MLB.com Columnist

Hal Bodley

Smoltz's unique resume paved way to Hall of Fame

Smoltz's unique resume paved way to Hall of Fame

NEW YORK -- John Smoltz was so opposed to becoming the Braves' closer in 2002 that he almost packed up and signed with the New York Yankees as a free agent.

"Matter of fact, the deal was almost done," Smoltz remembers. "And then the Braves came around and gave me the years and the money to stay with Bobby Cox."

Smoltz became a Hall of Famer on Tuesday, and a day later, he reminisced about his remarkable career that went from starter to reliever and back to starter again.

And now the Hall of Fame.

Smoltz is the first pitcher to win 200 or more games and save 150 or more. That unique career accomplishment undoubtedly propelled him to Cooperstown in his first year of eligibility.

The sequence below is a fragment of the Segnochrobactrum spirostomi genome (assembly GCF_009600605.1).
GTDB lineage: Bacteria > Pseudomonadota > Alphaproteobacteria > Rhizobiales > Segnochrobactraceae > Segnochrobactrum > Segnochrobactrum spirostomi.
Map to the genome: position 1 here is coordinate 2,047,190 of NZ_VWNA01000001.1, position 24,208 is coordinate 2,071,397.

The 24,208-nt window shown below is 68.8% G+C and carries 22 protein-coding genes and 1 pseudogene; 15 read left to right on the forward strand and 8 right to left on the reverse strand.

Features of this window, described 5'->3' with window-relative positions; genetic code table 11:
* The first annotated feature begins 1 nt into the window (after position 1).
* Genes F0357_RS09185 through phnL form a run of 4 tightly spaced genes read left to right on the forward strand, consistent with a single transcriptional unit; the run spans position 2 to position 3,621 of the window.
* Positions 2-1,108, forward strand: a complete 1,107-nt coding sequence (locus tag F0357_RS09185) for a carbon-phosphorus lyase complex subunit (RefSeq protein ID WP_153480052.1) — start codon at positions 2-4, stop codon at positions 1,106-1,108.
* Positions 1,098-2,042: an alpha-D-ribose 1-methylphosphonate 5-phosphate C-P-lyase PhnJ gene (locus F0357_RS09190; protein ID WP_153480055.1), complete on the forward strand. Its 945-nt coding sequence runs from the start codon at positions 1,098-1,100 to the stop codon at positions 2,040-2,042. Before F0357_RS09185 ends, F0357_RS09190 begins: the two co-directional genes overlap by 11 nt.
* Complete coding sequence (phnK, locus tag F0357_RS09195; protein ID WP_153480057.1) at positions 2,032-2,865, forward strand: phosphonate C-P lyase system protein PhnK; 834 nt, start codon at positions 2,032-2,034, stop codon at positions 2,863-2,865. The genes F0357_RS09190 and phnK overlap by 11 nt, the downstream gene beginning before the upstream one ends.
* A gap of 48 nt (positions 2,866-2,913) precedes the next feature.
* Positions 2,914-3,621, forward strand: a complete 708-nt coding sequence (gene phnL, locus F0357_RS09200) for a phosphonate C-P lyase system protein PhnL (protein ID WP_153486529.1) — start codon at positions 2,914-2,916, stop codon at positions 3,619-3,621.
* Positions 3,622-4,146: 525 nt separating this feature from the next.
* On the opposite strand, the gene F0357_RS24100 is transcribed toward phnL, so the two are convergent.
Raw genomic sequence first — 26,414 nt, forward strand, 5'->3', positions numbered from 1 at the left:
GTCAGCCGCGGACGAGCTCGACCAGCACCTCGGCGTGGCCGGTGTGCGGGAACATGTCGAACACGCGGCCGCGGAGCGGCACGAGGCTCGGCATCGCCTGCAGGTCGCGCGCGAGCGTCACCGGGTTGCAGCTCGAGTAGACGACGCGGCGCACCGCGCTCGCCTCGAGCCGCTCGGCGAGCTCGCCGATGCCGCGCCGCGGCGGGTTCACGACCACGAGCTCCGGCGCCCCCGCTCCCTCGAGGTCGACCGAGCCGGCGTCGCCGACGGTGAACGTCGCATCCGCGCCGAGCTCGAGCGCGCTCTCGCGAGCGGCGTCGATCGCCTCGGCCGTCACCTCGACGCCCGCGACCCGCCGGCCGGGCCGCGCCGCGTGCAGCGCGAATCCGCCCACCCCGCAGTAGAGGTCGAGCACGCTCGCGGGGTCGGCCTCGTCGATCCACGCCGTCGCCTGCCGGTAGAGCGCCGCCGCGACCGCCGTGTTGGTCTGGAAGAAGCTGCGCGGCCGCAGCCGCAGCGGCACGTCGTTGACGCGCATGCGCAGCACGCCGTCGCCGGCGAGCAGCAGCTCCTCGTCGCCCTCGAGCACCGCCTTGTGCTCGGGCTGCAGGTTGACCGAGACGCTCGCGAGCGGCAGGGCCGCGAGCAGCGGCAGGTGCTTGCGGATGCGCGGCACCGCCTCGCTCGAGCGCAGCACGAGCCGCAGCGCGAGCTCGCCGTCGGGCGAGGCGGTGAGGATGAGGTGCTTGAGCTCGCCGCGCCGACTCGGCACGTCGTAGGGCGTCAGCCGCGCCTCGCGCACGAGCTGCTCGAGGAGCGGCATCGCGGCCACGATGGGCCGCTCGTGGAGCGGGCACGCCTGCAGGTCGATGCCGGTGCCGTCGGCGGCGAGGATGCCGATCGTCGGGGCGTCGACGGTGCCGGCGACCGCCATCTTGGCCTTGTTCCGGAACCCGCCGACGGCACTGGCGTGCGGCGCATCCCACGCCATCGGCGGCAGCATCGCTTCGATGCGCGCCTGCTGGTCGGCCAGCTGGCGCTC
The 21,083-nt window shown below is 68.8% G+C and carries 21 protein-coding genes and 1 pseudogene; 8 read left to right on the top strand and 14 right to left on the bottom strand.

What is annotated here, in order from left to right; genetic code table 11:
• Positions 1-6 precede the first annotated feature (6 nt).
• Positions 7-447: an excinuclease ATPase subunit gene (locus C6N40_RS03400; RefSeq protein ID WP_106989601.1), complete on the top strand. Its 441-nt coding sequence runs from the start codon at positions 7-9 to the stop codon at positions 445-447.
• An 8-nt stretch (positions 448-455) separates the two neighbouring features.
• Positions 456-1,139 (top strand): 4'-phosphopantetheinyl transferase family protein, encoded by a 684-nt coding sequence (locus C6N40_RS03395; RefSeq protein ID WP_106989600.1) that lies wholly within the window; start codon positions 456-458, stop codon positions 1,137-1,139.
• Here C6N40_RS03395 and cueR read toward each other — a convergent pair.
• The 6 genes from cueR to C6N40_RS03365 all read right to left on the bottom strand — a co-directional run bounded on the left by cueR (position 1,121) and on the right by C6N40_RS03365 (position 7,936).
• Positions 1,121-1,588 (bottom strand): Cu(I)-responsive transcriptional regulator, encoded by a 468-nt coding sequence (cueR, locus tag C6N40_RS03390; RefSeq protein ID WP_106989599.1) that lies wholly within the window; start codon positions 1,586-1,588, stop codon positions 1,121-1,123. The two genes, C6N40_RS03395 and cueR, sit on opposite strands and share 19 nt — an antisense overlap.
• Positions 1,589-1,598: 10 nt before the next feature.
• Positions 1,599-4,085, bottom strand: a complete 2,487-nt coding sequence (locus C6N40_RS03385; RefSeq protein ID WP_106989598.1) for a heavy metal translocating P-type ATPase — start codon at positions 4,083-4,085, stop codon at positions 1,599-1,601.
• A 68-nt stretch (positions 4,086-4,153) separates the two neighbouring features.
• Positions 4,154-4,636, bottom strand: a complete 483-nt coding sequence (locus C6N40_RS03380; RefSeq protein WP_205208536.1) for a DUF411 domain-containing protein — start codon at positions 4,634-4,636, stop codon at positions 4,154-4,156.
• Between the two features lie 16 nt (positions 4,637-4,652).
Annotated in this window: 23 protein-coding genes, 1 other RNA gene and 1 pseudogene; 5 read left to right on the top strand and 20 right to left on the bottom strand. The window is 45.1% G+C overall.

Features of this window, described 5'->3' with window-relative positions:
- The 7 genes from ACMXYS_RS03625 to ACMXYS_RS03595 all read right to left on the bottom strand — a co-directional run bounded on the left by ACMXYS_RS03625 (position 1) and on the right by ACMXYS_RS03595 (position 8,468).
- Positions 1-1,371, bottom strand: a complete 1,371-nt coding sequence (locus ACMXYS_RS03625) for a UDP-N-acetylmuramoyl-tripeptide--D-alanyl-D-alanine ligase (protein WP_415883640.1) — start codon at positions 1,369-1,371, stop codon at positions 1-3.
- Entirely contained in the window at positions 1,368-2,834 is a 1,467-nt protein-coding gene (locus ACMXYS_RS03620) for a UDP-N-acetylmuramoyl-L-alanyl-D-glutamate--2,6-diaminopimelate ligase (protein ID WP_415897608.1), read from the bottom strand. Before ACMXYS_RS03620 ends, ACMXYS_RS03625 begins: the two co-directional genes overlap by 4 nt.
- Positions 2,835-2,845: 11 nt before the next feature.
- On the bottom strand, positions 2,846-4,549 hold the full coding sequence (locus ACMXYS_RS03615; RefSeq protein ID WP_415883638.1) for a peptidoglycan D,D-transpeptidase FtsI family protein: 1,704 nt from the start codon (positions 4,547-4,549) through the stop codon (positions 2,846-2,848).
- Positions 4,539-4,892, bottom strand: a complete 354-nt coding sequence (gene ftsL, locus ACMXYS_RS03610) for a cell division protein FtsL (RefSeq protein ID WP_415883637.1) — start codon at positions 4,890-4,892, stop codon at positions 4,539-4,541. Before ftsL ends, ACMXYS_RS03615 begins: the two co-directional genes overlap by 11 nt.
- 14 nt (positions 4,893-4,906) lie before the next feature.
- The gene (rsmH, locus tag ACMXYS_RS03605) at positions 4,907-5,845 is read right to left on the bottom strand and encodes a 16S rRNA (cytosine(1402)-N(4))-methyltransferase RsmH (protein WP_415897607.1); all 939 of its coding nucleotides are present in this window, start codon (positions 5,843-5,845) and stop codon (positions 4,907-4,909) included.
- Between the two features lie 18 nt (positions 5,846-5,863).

On Wednesday morning during a festive occasion at the posh Waldorf-Astoria, Smoltz joined Randy Johnson, Pedro Martinez and Craig Biggio as the Hall of Fame Class of 2015 was officially introduced.

Smoltz, who grew up a die-hard Tigers fan and was in their system until he was traded to Atlanta in 1987, was always a hard-throwing starting pitcher.

In fact, during Smoltz's first 12 seasons with the Braves, he won 157 games. In 1996, he won the National League Cy Young Award when he was 24-8, with a 2.94 ERA. He was the best power pitcher the Braves ever had.

But during Spring Training 2000, Smoltz tore a ligament in his right elbow and underwent Tommy John surgery in March. He missed the entire season. That's what led to four summers in the bullpen.

"Coming back from the Tommy John surgery, it wasn't working for me as a starter," Smoltz said, still wearing his spanking new Hall of Fame uniform top. "I was suffering from tendinitis and had to go on the disabled list. I just couldn't see myself starting the rest of the year. I told Bobby, 'I'm going down to the Minors and try to help us by pitching out of the 'pen.'

Smoltz's Hall of Fame gear